Liver cirrhosis is a major factor associated with decreased SVR rates, especially for sofosbuvir-based regimens [8,9,10]. However, real-world data regarding the impact of hepatic fibrosis on the effectiveness of SOF/VEL are limited for the Asian population. The present study, composed entirely of Taiwanese patients, revealed similarly high effectiveness of SOF/VEL for patients with HCV and advanced fibrosis or cirrhosis (FIB-4 score ≤ 3.25 or F3–F4) compared with their counterparts with mild or no liver fibrosis (FIB-4 score ≤ 3.25 or F0–F2). Our results were consistent with another report by Asselah et al., in which SOF/VEL exhibited high effectiveness and safety profiles for treating various genotypes of HCV in patients, of whom only 8% were of Asian descent, with advanced fibrosis or compensated cirrhosis [26].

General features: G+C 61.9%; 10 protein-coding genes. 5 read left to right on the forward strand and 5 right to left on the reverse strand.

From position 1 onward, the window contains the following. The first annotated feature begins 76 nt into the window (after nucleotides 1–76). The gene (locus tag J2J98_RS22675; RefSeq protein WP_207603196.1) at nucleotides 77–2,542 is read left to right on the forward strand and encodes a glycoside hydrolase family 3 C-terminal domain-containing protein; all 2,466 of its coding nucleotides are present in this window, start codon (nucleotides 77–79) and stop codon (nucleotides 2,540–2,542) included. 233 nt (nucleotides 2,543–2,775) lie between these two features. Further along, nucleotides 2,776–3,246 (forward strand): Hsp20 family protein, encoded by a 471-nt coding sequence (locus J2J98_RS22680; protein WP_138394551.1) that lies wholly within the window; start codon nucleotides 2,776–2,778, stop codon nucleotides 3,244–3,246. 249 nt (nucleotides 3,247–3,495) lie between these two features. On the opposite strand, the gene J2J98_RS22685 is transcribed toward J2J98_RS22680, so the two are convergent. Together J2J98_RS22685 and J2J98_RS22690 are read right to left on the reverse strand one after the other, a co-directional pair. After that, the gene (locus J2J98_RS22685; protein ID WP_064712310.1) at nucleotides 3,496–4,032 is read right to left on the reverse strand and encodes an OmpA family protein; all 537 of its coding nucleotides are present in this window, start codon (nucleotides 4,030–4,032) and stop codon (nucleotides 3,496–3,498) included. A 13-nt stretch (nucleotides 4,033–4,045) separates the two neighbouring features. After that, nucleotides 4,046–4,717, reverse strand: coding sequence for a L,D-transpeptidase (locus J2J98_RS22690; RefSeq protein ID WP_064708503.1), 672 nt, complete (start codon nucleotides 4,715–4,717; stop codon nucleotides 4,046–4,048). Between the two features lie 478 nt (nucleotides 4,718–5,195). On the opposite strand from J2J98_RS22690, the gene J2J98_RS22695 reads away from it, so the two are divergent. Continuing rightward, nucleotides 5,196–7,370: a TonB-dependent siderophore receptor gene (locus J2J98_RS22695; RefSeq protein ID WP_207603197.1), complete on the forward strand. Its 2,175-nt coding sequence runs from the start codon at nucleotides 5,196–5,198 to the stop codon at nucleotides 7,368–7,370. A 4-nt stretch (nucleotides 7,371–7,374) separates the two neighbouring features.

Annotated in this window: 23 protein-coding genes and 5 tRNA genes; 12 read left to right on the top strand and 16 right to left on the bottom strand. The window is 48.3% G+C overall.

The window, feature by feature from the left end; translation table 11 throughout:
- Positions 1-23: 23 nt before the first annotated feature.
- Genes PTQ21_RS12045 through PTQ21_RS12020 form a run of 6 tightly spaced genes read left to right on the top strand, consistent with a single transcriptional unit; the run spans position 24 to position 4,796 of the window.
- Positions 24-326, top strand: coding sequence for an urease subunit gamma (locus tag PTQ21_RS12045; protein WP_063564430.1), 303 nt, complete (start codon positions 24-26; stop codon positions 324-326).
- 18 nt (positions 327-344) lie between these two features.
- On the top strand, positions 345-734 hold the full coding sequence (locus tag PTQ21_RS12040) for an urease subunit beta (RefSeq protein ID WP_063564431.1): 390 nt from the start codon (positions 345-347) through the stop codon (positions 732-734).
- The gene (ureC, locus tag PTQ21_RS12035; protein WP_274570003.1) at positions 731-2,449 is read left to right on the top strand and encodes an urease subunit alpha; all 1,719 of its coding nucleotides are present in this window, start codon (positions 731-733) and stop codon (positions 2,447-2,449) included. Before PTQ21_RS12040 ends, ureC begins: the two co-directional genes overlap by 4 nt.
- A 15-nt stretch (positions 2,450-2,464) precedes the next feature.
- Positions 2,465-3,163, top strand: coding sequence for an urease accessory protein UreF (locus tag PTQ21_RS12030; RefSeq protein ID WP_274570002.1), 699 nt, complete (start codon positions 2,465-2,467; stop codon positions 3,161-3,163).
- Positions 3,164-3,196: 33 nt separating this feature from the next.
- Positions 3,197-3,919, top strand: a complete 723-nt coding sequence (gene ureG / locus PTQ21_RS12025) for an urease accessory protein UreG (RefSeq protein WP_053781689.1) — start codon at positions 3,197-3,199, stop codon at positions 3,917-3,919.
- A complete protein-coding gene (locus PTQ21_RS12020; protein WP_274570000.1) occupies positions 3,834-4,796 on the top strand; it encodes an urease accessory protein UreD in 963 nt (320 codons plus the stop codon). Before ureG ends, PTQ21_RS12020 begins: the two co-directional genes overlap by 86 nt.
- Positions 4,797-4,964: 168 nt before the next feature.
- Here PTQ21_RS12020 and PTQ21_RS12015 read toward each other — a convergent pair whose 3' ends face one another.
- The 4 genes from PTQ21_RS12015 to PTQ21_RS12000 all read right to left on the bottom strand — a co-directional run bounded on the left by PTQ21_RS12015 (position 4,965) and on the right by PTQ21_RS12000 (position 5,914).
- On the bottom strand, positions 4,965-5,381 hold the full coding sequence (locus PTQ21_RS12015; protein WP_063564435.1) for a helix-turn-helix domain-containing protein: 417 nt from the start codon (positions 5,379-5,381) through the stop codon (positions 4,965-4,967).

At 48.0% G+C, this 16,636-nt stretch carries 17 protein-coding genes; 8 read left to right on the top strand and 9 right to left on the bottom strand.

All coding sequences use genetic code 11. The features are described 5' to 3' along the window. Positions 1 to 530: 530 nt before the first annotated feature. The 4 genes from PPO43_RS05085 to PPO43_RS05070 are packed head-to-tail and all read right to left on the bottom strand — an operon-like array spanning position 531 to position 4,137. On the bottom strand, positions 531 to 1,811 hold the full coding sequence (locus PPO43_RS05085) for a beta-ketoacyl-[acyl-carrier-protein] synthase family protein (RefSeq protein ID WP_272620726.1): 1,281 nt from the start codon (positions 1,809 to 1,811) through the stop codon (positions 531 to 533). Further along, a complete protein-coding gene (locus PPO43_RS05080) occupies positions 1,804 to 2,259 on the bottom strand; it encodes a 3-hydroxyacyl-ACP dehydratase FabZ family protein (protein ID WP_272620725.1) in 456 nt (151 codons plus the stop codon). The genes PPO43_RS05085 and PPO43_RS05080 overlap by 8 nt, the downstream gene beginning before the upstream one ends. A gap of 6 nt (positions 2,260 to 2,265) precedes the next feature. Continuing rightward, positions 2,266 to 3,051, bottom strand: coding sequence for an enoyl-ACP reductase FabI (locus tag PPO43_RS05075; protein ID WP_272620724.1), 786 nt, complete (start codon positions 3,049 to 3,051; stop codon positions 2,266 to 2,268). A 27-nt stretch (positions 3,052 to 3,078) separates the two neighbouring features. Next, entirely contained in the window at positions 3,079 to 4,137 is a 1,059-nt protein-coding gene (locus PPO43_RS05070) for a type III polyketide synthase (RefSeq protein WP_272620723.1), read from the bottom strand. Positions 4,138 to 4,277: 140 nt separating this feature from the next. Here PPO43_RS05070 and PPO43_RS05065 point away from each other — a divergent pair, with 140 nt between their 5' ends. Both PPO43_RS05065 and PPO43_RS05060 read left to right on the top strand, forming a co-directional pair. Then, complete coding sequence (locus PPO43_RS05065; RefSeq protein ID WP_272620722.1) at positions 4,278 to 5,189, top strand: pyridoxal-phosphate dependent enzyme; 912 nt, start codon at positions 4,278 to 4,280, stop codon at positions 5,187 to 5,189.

Determining the degree of liver fibrosis is essential but challenging for the assessment and management of patients with chronic liver disease. Each tool used to evaluate the degree of liver fibrosis has shortcomings, and it is difficult to make comparisons between the various modalities [27]. In contrast to Asselah et al.’s study, which employed the expensive and difficult to access FibroTest, FibroScan, or liver biopsy to assess liver fibrosis, our study used the FIB-4 index to define the degree of advanced fibrosis. The FIB-4 score is simple and inexpensive because it is calculated by incorporating four readily available parameters: age, AST, ALT, and platelet count [18]. This index exhibited satisfactory diagnostic performance for assessing liver fibrosis in Asian patients with chronic viral hepatitis B and C [28]. The FIB-4 score was also shown to be superior to the CPT class and MELD score in predicting the long-term outcomes of patients with HCV [29].